As we come to understand the impact of factory farming on our world, more and more people are investing in sustainable resources, including growing their own food and farming on a small scale. Getting your own dairy cows may be going a bit far – cows need a lot of space – but what about raising your own chickens? You’ll still need a good amount of land for them to roam, but these animals are a bit less maintenance.
Having your own chicken coop at home is not a simple walk in the park, but it can be done well by anyone with the means and the drive to do it. The question many have, though, is where to begin? How does one build their own, and how do you maintain it?
What You Need to Buy
The poultry industry is a profitable one, and there are even companies out there dedicated to the hardware, upkeep, and care of chickens and their enclosures, like Dalton Engineering (daltonengineering.co.uk). These are “one-stop shops” for all your poultry needs, from building the housing to feeding the hens. But before you get the chickens, you need to build their living space. This means a coop, equipped with everything to keep them warm and comfortable, as well as feeding and drinking areas to keep them happy and healthy. You won’t get any eggs from sick or uncomfortable hens!
So, here’s the basics you need to get started:
- Wood – Most coops are made of wood. You’ll need different sizes and thicknesses. This depends on the type and size of the coop you’re trying to build, so it will vary.
- Nuts, bolts, and screws – Hardware stores have all the bits you need to build a safe, sturdy home for your hens.
- PVC Pipe/Recycled Materials – Some choose to incorporate more than just wood, whether it’s for support or to make it look better. Design your enclosure before you buy the materials!
- Chicken wire – This is important for the coop itself and for the protection of the birds. It’s structural but it also helps keep predators away.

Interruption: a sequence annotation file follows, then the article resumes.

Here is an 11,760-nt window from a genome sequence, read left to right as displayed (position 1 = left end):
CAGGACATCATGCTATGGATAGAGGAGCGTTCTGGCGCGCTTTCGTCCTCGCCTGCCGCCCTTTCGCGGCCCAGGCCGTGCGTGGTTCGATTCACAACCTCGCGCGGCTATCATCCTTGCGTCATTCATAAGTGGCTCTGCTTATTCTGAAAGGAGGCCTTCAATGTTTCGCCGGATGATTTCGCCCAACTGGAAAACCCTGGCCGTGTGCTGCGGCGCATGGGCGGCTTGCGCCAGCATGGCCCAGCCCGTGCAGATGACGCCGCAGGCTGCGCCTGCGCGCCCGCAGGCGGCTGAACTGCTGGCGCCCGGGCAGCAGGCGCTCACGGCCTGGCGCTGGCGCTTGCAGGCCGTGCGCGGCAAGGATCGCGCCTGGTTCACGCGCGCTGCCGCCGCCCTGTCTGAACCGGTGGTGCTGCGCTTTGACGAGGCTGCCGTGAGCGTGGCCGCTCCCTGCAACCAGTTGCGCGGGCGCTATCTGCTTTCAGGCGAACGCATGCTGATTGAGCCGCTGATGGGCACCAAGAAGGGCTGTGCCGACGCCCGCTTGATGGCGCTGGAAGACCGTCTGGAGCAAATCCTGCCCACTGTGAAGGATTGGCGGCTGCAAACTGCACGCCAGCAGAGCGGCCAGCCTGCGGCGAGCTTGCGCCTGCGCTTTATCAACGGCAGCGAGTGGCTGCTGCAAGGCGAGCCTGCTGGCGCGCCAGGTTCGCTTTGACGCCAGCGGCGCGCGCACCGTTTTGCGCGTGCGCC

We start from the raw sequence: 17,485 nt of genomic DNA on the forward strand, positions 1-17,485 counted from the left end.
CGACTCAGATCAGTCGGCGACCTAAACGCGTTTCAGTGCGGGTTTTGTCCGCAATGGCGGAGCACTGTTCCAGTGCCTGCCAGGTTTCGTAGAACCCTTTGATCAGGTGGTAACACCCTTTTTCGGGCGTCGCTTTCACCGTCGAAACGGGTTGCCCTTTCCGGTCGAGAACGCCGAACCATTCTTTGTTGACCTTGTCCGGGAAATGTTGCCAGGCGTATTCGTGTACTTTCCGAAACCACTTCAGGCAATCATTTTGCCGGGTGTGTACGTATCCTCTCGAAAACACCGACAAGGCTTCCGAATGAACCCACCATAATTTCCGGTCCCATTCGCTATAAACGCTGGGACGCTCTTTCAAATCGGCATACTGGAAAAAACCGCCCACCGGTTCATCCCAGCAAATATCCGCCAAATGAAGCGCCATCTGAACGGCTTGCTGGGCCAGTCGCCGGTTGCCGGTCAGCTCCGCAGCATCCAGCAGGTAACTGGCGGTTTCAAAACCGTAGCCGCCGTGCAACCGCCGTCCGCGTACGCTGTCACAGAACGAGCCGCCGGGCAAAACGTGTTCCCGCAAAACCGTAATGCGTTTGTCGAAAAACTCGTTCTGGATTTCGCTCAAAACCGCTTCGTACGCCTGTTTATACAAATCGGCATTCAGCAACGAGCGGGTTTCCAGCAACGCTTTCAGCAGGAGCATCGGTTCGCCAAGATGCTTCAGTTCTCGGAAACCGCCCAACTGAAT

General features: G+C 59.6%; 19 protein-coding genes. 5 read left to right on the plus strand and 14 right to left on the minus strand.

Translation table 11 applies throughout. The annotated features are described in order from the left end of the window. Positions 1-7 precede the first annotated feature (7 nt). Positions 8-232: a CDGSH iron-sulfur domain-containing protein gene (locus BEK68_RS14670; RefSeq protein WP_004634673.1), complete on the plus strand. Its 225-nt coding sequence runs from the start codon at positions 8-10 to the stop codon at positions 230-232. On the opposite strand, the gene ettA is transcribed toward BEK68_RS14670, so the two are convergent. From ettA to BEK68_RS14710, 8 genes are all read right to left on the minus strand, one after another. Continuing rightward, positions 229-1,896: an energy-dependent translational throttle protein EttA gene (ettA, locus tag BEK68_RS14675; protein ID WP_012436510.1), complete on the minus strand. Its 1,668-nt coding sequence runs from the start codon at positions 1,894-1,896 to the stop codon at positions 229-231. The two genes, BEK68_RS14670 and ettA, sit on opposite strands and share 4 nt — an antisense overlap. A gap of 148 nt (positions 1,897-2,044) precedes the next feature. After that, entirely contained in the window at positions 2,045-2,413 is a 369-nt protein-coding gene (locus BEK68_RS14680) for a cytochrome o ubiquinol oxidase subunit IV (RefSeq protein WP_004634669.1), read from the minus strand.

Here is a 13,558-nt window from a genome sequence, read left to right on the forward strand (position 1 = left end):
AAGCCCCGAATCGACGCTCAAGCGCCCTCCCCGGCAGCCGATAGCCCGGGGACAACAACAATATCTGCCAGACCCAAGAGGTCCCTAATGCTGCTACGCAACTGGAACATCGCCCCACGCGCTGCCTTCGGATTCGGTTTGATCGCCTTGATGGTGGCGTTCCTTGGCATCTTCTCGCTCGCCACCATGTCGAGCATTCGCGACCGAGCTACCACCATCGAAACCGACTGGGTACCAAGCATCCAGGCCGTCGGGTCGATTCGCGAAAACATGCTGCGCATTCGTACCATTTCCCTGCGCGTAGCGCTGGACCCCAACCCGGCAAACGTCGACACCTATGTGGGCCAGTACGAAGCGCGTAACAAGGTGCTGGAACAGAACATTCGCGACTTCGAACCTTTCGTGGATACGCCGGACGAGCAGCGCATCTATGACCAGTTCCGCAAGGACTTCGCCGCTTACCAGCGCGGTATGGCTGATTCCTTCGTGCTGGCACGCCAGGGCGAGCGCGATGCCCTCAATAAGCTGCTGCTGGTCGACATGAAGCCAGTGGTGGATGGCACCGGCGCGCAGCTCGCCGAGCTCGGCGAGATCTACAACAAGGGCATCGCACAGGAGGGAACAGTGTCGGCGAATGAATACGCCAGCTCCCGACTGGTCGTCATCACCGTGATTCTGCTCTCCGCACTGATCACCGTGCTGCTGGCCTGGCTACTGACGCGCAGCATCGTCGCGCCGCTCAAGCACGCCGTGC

- A door – The door could be the main protection for the chickens, so it is important to choose something durable. They even make automatic coop doors that operate on a timer, so you’ll never have to worry about shutting it.
- Concrete slab – The whole enclosure should be elevated off the ground for the safety of the chickens. The best way to do that is with a concrete slab underneath.
- Troughs/Buckets for food and water – Sometimes these are inside if the space is large enough, but they could be outside, too.
Things to Keep in Mind
The size of the coop depends on how many birds you have and whether or not you’ll get more in the future. There should be plenty of space for all of them! Every hen needs a nesting box to lay their eggs in. Don’t forget to provide ventilation areas for the animals. Chickens like warmth, but they don’t want to be stewing in their home, just like you wouldn’t want to! Things like chicken wire and a secure door could be all that stands between your birds and a predator such as a snake or a fox. These are some of the most important parts of any coop. Give them enough room to roam away from the pen, but be sure to enclose them to prevent escape.
Time for Your Birds!
Once you have your coop built and secured, your food and water ready, and the wire fencing set up, it’s time for the final step: adding the chickens! Watch them adjust to their new home, and you’ll have your own fresh eggs in no time at all.
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